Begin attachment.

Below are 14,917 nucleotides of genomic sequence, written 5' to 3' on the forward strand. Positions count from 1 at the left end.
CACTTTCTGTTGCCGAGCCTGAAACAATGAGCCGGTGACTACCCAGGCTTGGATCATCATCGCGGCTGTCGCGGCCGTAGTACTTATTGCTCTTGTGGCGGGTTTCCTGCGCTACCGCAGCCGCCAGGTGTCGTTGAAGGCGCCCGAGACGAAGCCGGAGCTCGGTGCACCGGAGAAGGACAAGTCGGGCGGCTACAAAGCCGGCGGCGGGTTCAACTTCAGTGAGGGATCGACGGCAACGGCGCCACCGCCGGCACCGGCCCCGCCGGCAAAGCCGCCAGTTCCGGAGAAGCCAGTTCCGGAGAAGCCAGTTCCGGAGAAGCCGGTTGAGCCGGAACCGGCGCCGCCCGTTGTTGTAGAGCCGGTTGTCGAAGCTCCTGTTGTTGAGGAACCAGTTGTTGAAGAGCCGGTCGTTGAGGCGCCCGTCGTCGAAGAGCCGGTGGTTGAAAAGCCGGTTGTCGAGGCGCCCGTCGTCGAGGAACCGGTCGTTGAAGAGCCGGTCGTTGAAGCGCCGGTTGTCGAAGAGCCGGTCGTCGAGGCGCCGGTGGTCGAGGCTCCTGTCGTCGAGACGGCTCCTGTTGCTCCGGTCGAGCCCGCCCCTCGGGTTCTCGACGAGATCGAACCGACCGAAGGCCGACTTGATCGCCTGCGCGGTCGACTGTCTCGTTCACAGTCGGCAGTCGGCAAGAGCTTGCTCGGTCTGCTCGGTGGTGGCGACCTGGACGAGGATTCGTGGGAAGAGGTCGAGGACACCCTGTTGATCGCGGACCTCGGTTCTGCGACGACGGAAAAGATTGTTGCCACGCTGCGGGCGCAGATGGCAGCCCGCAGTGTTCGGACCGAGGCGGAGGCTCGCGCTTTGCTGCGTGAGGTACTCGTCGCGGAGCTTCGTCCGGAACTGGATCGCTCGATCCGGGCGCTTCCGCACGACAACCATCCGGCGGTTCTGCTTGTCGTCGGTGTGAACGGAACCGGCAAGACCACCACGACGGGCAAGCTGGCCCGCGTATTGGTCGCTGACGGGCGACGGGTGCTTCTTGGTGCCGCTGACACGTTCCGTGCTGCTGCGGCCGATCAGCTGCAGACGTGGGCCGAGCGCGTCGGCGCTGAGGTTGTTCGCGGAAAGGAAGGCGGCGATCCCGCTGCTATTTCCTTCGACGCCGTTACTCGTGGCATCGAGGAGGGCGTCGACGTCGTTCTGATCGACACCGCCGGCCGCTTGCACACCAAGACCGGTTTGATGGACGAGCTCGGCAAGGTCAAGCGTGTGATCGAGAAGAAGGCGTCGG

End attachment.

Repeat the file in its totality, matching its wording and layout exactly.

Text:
Below are 14,917 nucleotides of genomic sequence, written 5' to 3' on the forward strand. Positions count from 1 at the left end.
CACTTTCTGTTGCCGAGCCTGAAACAATGAGCCGGTGACTACCCAGGCTTGGATCATCATCGCGGCTGTCGCGGCCGTAGTACTTATTGCTCTTGTGGCGGGTTTCCTGCGCTACCGCAGCCGCCAGGTGTCGTTGAAGGCGCCCGAGACGAAGCCGGAGCTCGGTGCACCGGAGAAGGACAAGTCGGGCGGCTACAAAGCCGGCGGCGGGTTCAACTTCAGTGAGGGATCGACGGCAACGGCGCCACCGCCGGCACCGGCCCCGCCGGCAAAGCCGCCAGTTCCGGAGAAGCCAGTTCCGGAGAAGCCAGTTCCGGAGAAGCCGGTTGAGCCGGAACCGGCGCCGCCCGTTGTTGTAGAGCCGGTTGTCGAAGCTCCTGTTGTTGAGGAACCAGTTGTTGAAGAGCCGGTCGTTGAGGCGCCCGTCGTCGAAGAGCCGGTGGTTGAAAAGCCGGTTGTCGAGGCGCCCGTCGTCGAGGAACCGGTCGTTGAAGAGCCGGTCGTTGAAGCGCCGGTTGTCGAAGAGCCGGTCGTCGAGGCGCCGGTGGTCGAGGCTCCTGTCGTCGAGACGGCTCCTGTTGCTCCGGTCGAGCCCGCCCCTCGGGTTCTCGACGAGATCGAACCGACCGAAGGCCGACTTGATCGCCTGCGCGGTCGACTGTCTCGTTCACAGTCGGCAGTCGGCAAGAGCTTGCTCGGTCTGCTCGGTGGTGGCGACCTGGACGAGGATTCGTGGGAAGAGGTCGAGGACACCCTGTTGATCGCGGACCTCGGTTCTGCGACGACGGAAAAGATTGTTGCCACGCTGCGGGCGCAGATGGCAGCCCGCAGTGTTCGGACCGAGGCGGAGGCTCGCGCTTTGCTGCGTGAGGTACTCGTCGCGGAGCTTCGTCCGGAACTGGATCGCTCGATCCGGGCGCTTCCGCACGACAACCATCCGGCGGTTCTGCTTGTCGTCGGTGTGAACGGAACCGGCAAGACCACCACGACGGGCAAGCTGGCCCGCGTATTGGTCGCTGACGGGCGACGGGTGCTTCTTGGTGCCGCTGACACGTTCCGTGCTGCTGCGGCCGATCAGCTGCAGACGTGGGCCGAGCGCGTCGGCGCTGAGGTTGTTCGCGGAAAGGAAGGCGGCGATCCCGCTGCTATTTCCTTCGACGCCGTTACTCGTGGCATCGAGGAGGGCGTCGACGTCGTTCTGATCGACACCGCCGGCCGCTTGCACACCAAGACCGGTTTGATGGACGAGCTCGGCAAGGTCAAGCGTGTGATCGAGAAGAAGGCGTCGG